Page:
would be as wise as tin 1 killing of a
healthy individual because a few boils
trouble him. The party never was
moie healthv than at present. The
few officials that arc proven dishon
est, as to the great body politic what
the spots on the sun are to the blaz
ing orb that gives us light and
warmth. As long as the masses.of
the people who compose the party
are honestly inclined we have no fear
of e party itself. Every Republi
can convention which has met thus
far lias placed itself on record as
being determined to drive men from
ollice who fail to practice economy
and honesty in their public duties.
We shall never free ourselves entire
ly from the influence of bad men.
They will creep into power in spite
of the greatest care and watchful
ness. We can, however, throw an
increased protection around the pub
lic service by a more thorough ex
amination of the character of the
men who present themselves for our
support. A good citizen will gener
ally make a good official. This is a
simple rule which, if practiced in the
j selection of candidates, will greatly
protect the public interests. Inquire
into the private character of the man
who wants your vote, and if you find
him honest, indusf rious, charitable, a
good neighbor and a public-spirited
citizen, you can safely give him your
vote and support. You may run the
risk, even then, of being cheated:
but the chances will be so small that
you can well afford the risk. But to !
expect to secure an honest official in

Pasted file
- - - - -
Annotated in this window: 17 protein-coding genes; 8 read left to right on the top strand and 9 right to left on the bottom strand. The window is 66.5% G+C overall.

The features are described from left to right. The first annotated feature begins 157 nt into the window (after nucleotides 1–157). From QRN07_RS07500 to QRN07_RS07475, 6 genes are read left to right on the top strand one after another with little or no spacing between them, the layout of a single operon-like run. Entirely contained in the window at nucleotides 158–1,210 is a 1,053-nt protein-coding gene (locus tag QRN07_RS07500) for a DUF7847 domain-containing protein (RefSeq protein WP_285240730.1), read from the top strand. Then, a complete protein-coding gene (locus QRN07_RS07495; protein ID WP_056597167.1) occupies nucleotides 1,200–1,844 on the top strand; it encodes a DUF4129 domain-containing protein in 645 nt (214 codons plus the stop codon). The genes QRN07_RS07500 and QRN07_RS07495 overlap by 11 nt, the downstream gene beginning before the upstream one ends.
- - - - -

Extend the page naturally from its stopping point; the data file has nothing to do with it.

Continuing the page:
the man who never pays his debts,
who takes advantage of his neighbor,
whose character is s k ained by intern-1
peranee or profanity, is to expect a !
| clear balance-sheet in the other j
! world without paying your printer's;
| bills in this. Nominate your best men ;
! for office and the risk of finding dis- .
honesty in high places will be exceed-;
| ingly small.— Washington Jiepubiic.
| " * m•
Industrial Schools as Preventive of
; Among the noted men whom the!
i Evangelical Alliance has called to!
| this eountiy from the Old World is j
! Rev. Dr. Robin, of Paris. This old I
! gentleman has for years been engaged !
I in the work of establishing, promot- j
! inc: and pushing forward industrial
I • I
i schools in his native city as a means ,
|of preventing crime and training
! young people in the paths of indus-j
try, virtue and morality, and on this
subject he recently presented his
views to the Alliance. Thej' are ofj
great value. They are the result ofj
long, patient and exhaustive thought!
and study made eminently practical ;
by vast experience in such a city as •
Paris, where boys and girls are sub-!
jected to varied and strong tempta
jtions; where crime is decked with
i flowers "and crooked paths rendered j
! alluring by countless attractions of
a peculiarly tempting character. The
Doctor's motto is: "It is better to
prevent crime than punish it," better
for the criminals, better for society,
better in point of morals, better from j
a financial standpoint, and hence his j
attachment to industrial schools,
which he contends are the l>est pre
ventive of crime that can be intro
duced and carried on by human agen
-ley and under the fostering care of
civil authorities.
Dr. Robin ohidpa ilimiiii I'"
whom education is necessary into four
principal divisions. Those of the first
class, belonging to rich families, are
destined to receive a superior educa
tion and to occupy a high place in
society. Those of the second, the
children of shopkeepers and small
landholders avail themselves of the
special instruction instituted for
them, which excludes ordinarily clas
sical teaching. The third class com
prises the children f an and
farm laborers, who receive only pri
nt y instruction, more or less com
plete. Then comes the fourth class
of children, in whose welfare Dr.
Robin is especially interested. This